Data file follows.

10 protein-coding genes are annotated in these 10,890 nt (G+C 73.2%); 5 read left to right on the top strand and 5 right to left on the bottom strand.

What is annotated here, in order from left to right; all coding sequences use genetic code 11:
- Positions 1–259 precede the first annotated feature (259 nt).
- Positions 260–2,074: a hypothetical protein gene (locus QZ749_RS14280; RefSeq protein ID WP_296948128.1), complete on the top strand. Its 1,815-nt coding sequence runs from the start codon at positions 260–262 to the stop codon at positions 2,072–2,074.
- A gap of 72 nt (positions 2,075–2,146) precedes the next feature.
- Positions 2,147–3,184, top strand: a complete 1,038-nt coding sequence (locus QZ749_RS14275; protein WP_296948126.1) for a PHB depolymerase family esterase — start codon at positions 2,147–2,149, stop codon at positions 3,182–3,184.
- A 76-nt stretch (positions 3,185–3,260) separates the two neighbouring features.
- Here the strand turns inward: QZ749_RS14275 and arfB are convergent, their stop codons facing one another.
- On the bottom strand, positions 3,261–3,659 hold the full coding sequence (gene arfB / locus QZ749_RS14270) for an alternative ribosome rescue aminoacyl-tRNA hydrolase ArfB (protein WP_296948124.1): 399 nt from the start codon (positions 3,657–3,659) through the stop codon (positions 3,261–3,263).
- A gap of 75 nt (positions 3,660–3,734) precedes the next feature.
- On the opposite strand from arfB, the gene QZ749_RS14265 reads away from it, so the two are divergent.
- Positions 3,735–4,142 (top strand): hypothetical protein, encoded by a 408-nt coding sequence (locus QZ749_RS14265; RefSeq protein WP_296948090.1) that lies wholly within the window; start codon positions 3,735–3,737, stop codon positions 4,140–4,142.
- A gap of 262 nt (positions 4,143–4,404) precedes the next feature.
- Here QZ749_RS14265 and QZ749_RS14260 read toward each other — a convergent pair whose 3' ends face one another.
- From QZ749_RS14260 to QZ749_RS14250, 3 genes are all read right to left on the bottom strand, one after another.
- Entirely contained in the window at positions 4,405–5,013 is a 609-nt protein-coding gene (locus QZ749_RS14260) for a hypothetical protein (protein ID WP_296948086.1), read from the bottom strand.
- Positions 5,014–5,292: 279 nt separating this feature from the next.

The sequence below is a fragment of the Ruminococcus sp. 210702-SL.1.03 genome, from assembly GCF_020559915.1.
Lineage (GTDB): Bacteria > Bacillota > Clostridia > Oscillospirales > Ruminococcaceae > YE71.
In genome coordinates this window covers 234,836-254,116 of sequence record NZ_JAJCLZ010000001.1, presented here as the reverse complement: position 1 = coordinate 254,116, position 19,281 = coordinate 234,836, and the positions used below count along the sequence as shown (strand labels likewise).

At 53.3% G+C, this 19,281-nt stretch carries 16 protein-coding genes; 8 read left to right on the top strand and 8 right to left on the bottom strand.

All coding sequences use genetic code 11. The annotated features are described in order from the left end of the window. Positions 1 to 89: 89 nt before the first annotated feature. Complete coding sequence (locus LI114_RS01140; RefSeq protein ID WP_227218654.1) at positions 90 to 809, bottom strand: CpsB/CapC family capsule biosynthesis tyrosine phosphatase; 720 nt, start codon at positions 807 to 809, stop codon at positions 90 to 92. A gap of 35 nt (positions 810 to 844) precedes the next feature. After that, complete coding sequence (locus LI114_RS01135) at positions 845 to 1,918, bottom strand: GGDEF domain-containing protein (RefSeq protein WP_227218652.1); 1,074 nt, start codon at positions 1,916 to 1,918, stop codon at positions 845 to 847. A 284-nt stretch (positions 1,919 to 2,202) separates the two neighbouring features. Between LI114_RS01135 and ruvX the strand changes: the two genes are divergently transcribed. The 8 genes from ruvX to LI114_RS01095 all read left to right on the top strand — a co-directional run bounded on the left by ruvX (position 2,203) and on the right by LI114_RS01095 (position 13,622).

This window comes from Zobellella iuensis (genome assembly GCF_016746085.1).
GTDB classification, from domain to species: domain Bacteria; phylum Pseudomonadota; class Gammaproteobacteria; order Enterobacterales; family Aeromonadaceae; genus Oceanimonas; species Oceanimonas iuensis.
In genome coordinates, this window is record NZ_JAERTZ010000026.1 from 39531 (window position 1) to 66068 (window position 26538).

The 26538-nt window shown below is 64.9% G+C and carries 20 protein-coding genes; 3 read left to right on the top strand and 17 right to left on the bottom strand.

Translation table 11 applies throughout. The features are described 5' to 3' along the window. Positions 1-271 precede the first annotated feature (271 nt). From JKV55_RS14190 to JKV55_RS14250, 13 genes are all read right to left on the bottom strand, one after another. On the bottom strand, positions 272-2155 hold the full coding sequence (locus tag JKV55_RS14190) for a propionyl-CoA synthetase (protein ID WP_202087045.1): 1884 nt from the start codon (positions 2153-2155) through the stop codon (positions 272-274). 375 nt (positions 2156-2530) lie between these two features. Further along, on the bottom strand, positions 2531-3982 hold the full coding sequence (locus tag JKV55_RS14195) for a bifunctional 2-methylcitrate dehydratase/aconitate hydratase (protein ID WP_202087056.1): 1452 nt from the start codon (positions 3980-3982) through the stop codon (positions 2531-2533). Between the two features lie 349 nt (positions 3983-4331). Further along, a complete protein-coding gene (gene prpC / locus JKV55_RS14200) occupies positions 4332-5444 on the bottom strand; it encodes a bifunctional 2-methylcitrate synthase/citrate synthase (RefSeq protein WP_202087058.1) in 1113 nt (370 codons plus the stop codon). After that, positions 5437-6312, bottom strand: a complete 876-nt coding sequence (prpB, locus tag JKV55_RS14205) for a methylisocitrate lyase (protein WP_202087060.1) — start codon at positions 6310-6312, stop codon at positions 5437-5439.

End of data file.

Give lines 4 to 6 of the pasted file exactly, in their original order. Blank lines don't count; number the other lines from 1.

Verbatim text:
- Positions 260–2,074: a hypothetical protein gene (locus QZ749_RS14280; RefSeq protein ID WP_296948128.1), complete on the top strand. Its 1,815-nt coding sequence runs from the start codon at positions 260–262 to the stop codon at positions 2,072–2,074.
- A gap of 72 nt (positions 2,075–2,146) precedes the next feature.
- Positions 2,147–3,184, top strand: a complete 1,038-nt coding sequence (locus QZ749_RS14275; protein WP_296948126.1) for a PHB depolymerase family esterase — start codon at positions 2,147–2,149, stop codon at positions 3,182–3,184.